Labour Eyeing Brexit Shift to Get Close to EU Single Market
(Bloomberg) -- The U.K. opposition Labour Party is inching toward a shift in its Brexit position and moving closer to the European Union’s single market, according to two senior members of leader Jeremy Corbyn’s team.
Corbyn, a lifelong euroskeptic, is under pressure from his members of parliament, the majority of whom opposed leaving the EU and now want to stay as close as possible. Many of the younger Labour members who joined for the love of him also support staying close.
Corbyn has so far resisted calls to try to keep Britain in the single market. Part of the problem is that it might prevent him from doing some of the things he’s promised, such as taking some businesses into state ownership. His spokesman said Wednesday that the EU’s state aid rules were problematic.
But senior Labour lawmakers, including one member of the shadow cabinet, said privately they believed there was room for Corbyn’s position to shift. They pointed out he has already moved, accepting only in February that Britain should seek a customs union with the EU.
Three months on Corbyn is feeling the heat after the upper chamber passed a series of amendments to the government’s Brexit legislation, including one urging the government to stay in the European Economic Area. Labour peers were told to abstain but many defied the order and voted in favor.
Asked whether Labour would support that amendment when the bill returned to the House of Commons, Corbyn’s spokesman declined to answer.
Corbyn left himself some wiggle room to come around to the single market. In the speech where he announced his changed view on the customs union, Corbyn had said he wanted “a new and strong relationship” with the single market.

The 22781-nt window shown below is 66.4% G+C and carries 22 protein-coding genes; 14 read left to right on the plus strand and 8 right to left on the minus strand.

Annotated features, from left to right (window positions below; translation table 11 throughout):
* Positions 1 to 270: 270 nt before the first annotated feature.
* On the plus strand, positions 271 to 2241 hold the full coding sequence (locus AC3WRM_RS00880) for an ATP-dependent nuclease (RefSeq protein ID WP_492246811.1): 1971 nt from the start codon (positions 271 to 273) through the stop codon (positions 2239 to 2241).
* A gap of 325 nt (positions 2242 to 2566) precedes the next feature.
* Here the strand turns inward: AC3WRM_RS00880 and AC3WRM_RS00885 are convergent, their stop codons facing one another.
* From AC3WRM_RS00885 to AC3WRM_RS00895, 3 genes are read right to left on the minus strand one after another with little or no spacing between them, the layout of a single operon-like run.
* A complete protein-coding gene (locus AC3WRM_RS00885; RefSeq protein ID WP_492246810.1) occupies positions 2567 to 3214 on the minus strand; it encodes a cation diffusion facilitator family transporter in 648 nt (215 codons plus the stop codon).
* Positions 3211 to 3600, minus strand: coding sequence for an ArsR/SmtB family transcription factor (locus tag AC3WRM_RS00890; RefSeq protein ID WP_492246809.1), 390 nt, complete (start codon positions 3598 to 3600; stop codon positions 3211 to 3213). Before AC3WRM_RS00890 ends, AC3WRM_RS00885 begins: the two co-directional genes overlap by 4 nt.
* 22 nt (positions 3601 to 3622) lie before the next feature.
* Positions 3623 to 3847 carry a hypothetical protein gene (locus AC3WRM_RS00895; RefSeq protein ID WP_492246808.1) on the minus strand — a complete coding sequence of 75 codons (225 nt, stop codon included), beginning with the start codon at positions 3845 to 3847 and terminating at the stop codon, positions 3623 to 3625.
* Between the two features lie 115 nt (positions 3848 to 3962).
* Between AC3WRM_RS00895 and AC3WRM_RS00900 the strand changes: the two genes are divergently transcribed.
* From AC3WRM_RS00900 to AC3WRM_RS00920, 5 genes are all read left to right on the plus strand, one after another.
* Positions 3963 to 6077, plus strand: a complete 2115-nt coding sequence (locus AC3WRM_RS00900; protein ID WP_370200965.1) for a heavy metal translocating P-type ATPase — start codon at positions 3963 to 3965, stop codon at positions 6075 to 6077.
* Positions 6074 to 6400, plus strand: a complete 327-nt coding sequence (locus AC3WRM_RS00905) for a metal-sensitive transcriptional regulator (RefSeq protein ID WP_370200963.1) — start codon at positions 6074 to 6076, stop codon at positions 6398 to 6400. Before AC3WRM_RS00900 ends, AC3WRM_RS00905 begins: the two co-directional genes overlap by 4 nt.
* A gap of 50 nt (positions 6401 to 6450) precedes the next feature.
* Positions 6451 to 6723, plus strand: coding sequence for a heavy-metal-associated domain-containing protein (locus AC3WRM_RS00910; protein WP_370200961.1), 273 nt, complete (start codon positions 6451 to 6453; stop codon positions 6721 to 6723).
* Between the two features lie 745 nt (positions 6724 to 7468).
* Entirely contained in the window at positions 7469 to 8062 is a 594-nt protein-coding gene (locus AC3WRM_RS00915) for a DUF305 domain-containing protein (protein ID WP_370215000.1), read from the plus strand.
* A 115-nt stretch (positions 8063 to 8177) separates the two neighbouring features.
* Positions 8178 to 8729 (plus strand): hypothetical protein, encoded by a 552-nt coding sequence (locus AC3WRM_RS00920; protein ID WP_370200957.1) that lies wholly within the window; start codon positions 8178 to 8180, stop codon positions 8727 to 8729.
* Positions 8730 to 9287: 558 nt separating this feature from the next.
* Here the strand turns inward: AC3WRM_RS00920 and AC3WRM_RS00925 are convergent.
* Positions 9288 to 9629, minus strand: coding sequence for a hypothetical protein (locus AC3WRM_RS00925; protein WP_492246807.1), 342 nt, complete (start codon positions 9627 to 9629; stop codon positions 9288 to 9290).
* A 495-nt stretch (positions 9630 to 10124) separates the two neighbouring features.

The member of his shadow cabinet said the party needed to flesh out what this would mean, and that in the process of doing so, they would be urging Labour to get as close as possible. But they added that EEA membership wouldn’t be the right solution.
John McDonnell, a close political ally of Corbyn and shadow chancellor of the exchequer, said last month that the party would be willing to set aside voter demands for immigration restrictions in order to secure the best Brexit deal for business.
That would suggest looking for a close relationship with the single market.
Five Labour lawmakers from the northeast of England added further complication to Corbyn’s calculations on Thursday when they called for a referendum on the final Brexit deal. Owen Smith was fired as the party’s Northern Ireland spokesman for making a similar call in March.
Jobs with companies including Nissan and Hitachi rely on membership of the EU single market and customs union, and people in the region should have another say now they know the consequences for the area’s economy, Phil Wilson, Paul Williams, Bridget Phillipson, Anna Turley and Catherine McKinnell wrote in a letter published by the Independent.
“We understand why so many people voted to leave the EU in 2016’s referendum: it was a great way of reminding a cosy London establishment that our region has been receiving a raw deal,” they wrote. “Nobody was sure what the options were. They did not appear on the ballot paper. As each day goes by new facts emerge that weren’t placed before the voters at the time of the referendum.”
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